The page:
Changes in the local tumor microenvironment in recurrent cancers may explain the failure of vaccines after surgery

Jarrod Predina, Evgeniy Eruslanov, Brendan Judy, Veena Kapoor, Guanjun Cheng, Liang Chuan Wang, Jing Sun, Edmund K. Moon, Zvi Gregorio Fridlender, Steven Albelda, Unil Singhal*

*Corresponding author for this work

Research output: Contribution to journalArticlepeer-review

134 Scopus citations


Each year, more than 700,000 people undergo cancer surgery in the United States. However, more than 40% of those patients develop recurrences and have a poor outcome. Traditionally, the medical community has assumed that recurrent tumors arise from selected tumor clones that are refractory to therapy. However, we found that tumor cells have few phenotypical differences after surgery. Thus, we propose an alternative explanation for the resistance of recurrent tumors. Surgery promotes inhibitory factors that allow lingering immunosuppressive cells to repopulate small pockets of residual disease quickly. Recurrent tumors and draining lymph nodes are infiltrated with M2 (CD11b +F4/80hiCD206hi and CD11b+F4/80 hiCD124hi) macrophages and CD4+Foxp3 + regulatory T cells. This complex network of immunosuppression in the surrounding tumor microenvironment explains the resistance of tumor recurrences to conventional cancer vaccines despite small tumor size, an intact antitumor immune response, and unaltered cancer cells. Therapeutic strategies coupling antitumor agents with inhibition of immunosuppressive cells potentially could impact the outcomes of more than 250,000 people each year.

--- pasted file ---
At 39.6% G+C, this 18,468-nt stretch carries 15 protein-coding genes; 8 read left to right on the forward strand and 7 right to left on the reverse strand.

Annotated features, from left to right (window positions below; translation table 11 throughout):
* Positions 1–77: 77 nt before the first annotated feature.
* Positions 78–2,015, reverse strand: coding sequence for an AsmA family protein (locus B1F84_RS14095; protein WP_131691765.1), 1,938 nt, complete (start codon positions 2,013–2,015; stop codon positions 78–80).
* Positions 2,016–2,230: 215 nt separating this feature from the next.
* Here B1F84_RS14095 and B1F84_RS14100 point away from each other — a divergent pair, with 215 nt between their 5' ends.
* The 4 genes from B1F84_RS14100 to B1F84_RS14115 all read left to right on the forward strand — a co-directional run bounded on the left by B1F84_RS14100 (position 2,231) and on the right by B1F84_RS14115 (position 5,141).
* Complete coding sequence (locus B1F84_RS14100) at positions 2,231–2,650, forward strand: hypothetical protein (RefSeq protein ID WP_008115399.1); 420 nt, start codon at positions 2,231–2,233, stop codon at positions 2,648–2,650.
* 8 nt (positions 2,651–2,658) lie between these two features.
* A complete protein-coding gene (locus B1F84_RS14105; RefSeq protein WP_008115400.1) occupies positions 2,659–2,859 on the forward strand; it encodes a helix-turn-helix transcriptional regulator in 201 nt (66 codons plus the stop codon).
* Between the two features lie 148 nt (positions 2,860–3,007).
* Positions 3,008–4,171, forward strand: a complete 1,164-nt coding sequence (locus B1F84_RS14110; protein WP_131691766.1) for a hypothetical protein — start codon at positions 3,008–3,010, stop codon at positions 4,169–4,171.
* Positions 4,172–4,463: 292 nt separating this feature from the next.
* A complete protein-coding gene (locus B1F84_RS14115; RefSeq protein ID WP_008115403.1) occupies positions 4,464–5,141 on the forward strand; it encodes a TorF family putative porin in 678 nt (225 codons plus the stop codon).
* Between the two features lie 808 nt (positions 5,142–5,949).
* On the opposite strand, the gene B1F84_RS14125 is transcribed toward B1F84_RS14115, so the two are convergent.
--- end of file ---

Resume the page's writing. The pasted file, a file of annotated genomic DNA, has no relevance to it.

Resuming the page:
Original languageAmerican English
Pages (from-to)E415-E424
JournalProceedings of the National Academy of Sciences of the United States of America
Issue number5
StatePublished - 29 Jan 2013
Externally publishedYes


  • Immunology
  • T regulatory cells
  • Tumor macrophages


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